Adkins also wrote that he found probable cause to believe that Sidhu shared confidential information about sale negotiations with the Angels — as the city was negotiating against the team — “with the expectation of receiving a sizeable contribution to his reelection campaign from a prominent Angels representative.”
Adkins also said Sidhu “has attempted to obstruct an Orange County grand jury inquiry into the Angel Stadium deal.” The agent also said he believed there was probable cause that Sidhu “may have engaged in criminal offenses,” including fraud, theft or bribery, making false statements, obstruction of justice and witness tampering.
The attorney for Sidhu, Paul Meyer, said: “We are making no comment at this time.”
In a statement, Anaheim City Manager Jim Vanderpool said: “We are troubled by this. Throughout this process, Anaheim staff and the City Council have worked in good faith on a proposal that offered benefits for our community.
“What has been shared with us was unknown to the city administration before today, and what is being described falls outside of the city’s process on the stadium.”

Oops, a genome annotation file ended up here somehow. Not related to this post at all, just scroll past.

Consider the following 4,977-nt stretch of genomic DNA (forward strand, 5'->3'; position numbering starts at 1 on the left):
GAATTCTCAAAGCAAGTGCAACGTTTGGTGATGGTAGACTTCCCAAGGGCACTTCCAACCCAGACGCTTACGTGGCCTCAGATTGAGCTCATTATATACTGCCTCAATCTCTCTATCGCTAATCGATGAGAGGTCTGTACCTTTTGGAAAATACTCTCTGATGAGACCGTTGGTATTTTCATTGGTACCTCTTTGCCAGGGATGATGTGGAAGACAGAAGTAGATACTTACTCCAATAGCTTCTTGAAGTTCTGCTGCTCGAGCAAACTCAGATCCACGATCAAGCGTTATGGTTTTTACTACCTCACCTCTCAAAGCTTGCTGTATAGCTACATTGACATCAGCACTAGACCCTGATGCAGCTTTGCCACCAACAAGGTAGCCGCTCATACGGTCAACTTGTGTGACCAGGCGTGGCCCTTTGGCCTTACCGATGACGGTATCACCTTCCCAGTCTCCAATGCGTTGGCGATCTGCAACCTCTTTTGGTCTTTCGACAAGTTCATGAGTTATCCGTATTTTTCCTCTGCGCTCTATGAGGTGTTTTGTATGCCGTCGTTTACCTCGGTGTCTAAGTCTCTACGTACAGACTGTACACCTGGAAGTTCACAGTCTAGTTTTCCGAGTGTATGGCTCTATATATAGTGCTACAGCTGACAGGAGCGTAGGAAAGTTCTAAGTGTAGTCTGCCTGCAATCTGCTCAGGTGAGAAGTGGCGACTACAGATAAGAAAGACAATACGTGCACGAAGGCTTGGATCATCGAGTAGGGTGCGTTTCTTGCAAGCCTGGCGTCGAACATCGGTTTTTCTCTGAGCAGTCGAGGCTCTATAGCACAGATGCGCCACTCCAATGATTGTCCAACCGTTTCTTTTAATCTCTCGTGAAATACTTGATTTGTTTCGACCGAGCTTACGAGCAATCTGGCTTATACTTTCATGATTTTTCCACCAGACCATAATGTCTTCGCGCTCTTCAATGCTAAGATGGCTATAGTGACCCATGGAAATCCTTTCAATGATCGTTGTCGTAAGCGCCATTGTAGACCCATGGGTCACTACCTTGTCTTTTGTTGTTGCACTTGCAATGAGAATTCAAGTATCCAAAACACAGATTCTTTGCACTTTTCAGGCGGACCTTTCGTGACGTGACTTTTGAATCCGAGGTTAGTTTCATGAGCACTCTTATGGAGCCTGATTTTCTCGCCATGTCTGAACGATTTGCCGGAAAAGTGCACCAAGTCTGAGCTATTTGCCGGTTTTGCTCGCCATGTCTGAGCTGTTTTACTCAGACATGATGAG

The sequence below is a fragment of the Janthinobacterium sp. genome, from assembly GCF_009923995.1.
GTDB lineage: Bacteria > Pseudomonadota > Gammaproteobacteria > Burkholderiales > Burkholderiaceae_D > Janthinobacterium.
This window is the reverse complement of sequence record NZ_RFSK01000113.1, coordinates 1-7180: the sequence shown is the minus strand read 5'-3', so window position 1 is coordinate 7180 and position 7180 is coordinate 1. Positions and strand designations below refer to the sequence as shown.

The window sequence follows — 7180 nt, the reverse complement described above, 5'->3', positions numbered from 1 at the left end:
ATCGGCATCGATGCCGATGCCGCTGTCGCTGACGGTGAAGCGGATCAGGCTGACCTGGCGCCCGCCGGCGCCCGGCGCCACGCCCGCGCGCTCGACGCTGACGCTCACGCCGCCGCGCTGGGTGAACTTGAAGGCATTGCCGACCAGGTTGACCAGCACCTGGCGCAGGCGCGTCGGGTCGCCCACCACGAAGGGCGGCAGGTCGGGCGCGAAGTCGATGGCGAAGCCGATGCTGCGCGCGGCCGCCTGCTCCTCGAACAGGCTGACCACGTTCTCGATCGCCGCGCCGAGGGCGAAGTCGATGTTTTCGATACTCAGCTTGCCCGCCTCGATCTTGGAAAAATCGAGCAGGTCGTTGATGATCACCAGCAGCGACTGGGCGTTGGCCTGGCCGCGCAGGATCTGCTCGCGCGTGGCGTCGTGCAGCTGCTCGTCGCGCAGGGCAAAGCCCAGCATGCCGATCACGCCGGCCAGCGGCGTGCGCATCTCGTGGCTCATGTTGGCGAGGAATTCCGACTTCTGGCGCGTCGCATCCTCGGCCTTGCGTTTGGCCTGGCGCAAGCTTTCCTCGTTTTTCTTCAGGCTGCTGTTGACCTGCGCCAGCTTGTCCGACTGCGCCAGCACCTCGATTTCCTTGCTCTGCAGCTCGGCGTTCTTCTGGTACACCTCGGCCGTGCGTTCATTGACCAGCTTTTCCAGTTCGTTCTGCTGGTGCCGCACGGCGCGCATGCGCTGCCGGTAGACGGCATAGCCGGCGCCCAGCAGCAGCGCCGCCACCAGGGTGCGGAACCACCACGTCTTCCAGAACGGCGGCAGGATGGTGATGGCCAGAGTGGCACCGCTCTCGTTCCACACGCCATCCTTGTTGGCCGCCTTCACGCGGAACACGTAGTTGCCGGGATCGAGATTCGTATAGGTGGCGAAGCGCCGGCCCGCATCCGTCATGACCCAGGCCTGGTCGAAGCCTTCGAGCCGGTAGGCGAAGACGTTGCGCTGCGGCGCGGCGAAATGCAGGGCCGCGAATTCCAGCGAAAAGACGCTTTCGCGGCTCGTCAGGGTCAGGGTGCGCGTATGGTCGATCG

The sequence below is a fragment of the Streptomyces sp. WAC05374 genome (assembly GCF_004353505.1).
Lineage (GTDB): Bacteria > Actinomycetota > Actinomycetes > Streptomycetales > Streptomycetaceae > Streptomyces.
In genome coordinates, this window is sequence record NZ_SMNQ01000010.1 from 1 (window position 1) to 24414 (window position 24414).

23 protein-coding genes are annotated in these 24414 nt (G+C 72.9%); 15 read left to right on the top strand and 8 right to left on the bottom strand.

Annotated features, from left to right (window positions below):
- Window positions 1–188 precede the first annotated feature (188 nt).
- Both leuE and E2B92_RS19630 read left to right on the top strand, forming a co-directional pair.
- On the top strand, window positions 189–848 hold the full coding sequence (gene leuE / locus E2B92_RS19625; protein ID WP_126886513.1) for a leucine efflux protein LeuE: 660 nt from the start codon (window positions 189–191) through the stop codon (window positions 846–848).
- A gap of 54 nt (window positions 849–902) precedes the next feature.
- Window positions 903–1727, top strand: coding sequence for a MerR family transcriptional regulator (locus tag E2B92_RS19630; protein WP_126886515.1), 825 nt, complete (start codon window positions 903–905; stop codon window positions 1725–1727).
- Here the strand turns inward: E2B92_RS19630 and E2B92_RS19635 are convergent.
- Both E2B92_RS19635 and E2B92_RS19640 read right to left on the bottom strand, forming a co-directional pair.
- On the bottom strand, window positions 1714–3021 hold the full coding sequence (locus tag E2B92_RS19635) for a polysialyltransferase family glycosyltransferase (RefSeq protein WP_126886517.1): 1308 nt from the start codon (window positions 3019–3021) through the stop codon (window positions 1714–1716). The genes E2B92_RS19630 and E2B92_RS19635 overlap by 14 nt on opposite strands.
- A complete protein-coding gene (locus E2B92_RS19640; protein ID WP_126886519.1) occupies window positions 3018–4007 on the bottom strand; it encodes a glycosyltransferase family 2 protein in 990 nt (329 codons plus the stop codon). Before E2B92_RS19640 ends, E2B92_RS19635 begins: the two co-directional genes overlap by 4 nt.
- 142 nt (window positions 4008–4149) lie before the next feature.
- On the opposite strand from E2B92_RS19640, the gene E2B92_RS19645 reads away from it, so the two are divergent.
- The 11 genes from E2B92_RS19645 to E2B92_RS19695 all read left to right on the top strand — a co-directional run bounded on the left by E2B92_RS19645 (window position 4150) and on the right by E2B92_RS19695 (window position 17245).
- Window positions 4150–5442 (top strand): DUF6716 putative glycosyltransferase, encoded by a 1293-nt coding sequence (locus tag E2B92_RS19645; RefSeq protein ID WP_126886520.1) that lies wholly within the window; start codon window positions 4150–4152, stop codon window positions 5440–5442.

Sidhu and the city administration carefully managed the release of stadium-related information to the public. In 2019, when the city extended the Angels’ window to opt out of their stadium lease by one year, the city declined to highlight that it also had reinstated the lease in full, giving the team control of the land through 2038. That meant the city had handcuffed itself in negotiations, since the option of demolishing the stadium in one year and selling the land for half a billion dollars was off the table.
In December 2019, the city announced the sale price at $325 million, later reduced to $320 million. The city said the price could be adjusted for development credits but did not say how much, although The Times reported then that the actual price could be half the announced rate. Nine months later, the city announced the actual cash price: $150 million.